The Army’s Next Engine War
Companies are gearing up for a lucrative competition to build a more powerful engine for the Army’s Blackhawk and Apache helicopters, but is it really needed? By Marcus Weisgerber
Over the past decade, the U.S. Army has relied on helicopters to move forces over mountainous terrain not reachable by vehicles in Afghanistan and across large swaths of deserts in Iraq. In many cases, powerful heavy-lift CH-47 Chinook tandem-rotor helicopters were needed to bring soldiers to high-altitude spots not reachable by Blackhawk utility helicopters.
The stealth Blackhawk helicopters that flew the elite members of Seal Team 6 on the mission that killed Osama bin Laden might not have had to make a refueling stop on the way back to their Afghan base if those helicopters had more powerful engines.
Now the Army is looking to field a stronger, more efficient engine for its Sikorsky Blackhawks and Boeing Apache attack helicopters, which could create a massive, multi-billion dollar competition down the road for American engine makers.
The Blackhawk and Apache are each powered by two General Electric T700 engines, which produce less than 2,000 shaft horsepower each. The goal is for the replacement engines to produce 3,000 shaft horsepower each which are also 25 percent more fuel efficient and fit in the current aircraft.
“The T700 is one of the best-run engine franchises ever,” said Richard Aboulafia, vice president for analysis at the Teal Group consulting firm.
But the top lesson learned from Iraq and Afghanistan is the need for more power from helicopters, he said.
Although the Army has not announced plans to move forward with the replacement effort, three companies—General Electric and a team of Honeywell and Pratt & Whitney—have been positioning themselves to compete. Both teams have been working on Army tech demos of their engines for several years.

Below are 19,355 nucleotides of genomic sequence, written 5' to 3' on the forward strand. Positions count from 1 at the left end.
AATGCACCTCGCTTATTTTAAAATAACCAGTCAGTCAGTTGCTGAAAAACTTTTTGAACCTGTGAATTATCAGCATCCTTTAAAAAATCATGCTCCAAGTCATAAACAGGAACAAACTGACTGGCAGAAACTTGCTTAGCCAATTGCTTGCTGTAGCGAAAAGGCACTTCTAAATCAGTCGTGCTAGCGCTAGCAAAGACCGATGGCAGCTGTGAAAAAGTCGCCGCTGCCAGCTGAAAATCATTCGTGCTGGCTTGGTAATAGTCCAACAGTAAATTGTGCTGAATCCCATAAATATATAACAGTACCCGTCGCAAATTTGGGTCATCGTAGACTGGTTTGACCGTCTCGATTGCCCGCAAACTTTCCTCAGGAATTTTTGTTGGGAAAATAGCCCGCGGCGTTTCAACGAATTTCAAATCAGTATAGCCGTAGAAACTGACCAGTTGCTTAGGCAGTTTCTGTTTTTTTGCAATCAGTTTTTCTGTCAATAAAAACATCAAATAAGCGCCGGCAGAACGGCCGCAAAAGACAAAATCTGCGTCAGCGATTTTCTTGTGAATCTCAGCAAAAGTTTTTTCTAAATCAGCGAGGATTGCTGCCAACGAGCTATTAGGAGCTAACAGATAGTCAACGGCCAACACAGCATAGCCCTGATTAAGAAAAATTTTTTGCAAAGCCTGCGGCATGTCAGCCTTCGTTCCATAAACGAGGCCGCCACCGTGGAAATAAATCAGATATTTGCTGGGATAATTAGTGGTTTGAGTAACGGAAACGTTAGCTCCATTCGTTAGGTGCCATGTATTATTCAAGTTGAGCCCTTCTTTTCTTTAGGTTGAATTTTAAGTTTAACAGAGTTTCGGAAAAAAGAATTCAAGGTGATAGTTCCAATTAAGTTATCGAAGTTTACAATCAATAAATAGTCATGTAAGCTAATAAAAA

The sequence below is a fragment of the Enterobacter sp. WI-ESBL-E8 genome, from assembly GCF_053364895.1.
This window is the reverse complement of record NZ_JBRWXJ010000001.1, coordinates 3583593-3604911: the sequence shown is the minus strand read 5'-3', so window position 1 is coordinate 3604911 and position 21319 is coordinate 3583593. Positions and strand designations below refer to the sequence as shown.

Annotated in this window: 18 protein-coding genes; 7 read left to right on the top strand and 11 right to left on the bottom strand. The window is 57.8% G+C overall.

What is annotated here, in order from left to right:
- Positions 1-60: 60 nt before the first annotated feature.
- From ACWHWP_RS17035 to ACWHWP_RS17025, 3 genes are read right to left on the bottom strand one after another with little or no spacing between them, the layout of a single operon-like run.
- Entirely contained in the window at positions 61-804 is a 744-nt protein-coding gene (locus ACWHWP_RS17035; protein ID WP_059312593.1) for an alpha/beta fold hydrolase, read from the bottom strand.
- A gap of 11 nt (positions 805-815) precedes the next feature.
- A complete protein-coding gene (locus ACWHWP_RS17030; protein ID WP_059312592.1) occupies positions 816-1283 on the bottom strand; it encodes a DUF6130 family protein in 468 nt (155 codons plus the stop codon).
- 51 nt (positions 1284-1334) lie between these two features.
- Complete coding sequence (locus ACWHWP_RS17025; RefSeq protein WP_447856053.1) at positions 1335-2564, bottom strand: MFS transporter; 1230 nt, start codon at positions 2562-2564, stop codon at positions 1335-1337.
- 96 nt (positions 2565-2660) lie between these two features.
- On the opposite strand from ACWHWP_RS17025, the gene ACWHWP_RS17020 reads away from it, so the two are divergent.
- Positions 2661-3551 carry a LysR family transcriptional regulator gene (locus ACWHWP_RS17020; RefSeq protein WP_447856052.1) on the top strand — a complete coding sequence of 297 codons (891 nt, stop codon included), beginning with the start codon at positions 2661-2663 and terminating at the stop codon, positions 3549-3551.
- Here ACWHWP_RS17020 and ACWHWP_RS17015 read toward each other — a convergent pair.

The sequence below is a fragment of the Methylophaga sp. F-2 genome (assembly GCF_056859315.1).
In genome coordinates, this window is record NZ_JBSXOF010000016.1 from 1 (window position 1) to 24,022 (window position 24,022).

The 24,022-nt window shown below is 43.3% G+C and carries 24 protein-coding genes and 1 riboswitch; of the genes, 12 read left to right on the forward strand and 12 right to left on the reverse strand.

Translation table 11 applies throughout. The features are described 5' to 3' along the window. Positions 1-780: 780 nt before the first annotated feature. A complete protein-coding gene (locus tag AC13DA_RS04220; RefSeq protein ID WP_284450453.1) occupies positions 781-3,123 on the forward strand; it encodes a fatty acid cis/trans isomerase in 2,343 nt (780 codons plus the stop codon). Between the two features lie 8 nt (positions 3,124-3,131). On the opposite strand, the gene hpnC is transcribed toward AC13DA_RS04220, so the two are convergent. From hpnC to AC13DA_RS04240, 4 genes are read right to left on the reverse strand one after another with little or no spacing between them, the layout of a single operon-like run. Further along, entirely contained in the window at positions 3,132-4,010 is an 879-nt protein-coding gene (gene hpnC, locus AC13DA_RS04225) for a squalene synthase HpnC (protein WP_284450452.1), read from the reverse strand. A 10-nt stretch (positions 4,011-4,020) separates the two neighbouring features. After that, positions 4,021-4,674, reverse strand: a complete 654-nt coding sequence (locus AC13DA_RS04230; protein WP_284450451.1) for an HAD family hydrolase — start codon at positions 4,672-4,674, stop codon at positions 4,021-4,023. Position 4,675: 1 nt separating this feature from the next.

GE has been working on a replacement for T700 since 2007 and has completed a number of tests, including sand testing, according to Mike Sousa, who heads GE’s Improved Turbine Engine Program.
The Honeywell-Pratt team, which calls itself the Advanced Turbine Engine Company, touted recent tests of its own at the Association of the United States Army conference in Washington, D.C., on Monday.
“The second engine test ran extremely well and we are confident our solution will meet or exceed the Army’s current and future needs,” said Craig Madden, president of the Advanced Turbine Engine Company.
But the Army might not need a new engine for the Blackhawk or Apache if it moves forward with the Future Vertical Lift program, an effort to build a new family of helicopters to replace the Blackhawk, Apache, Chinook and Kiowa helicopters.
Depending on the timing of that program, it might not make sense for the Army to re-engine up to 3,000 Blackhawks and Apaches.
“Unlike the engine war [of the 1980s] where you really did have a problem, this is a series of solutions in search of a problem,” Aboulafia said.
The Teal Group
The original “Great Engine War” took place between Pratt & Whitney and General Electric in the 1980s. At the time, Pratt made the F100, which powers the F-15 Eagle and F-16 Fighting Falcon. As the sole supplier for the Air Force’s two premiere fighter jets, the company had a monopoly, leading to high costs for maintenance and replacement parts. There were also performance issues with the engine.
The Pentagon then decided it would hold a competition to build engines for the F-15 and F-16, which led to the creation of the General Electric F110 engine. The competition led to lower maintenance costs and better reliability for the Defense Department and is heralded as one of the Pentagon’s greatest procurement successes.
A second engine war emerged in recent years over the power plant for the expensive F-35 Joint Strike Fighter. The primary engine for the jet—the F135—is built by Pratt and Whitney. The Pentagon ran a second engine program—the F136, built by a General Electric and Rolls-Royce team—but canceled that effort in 2011, saying it could no longer afford the project.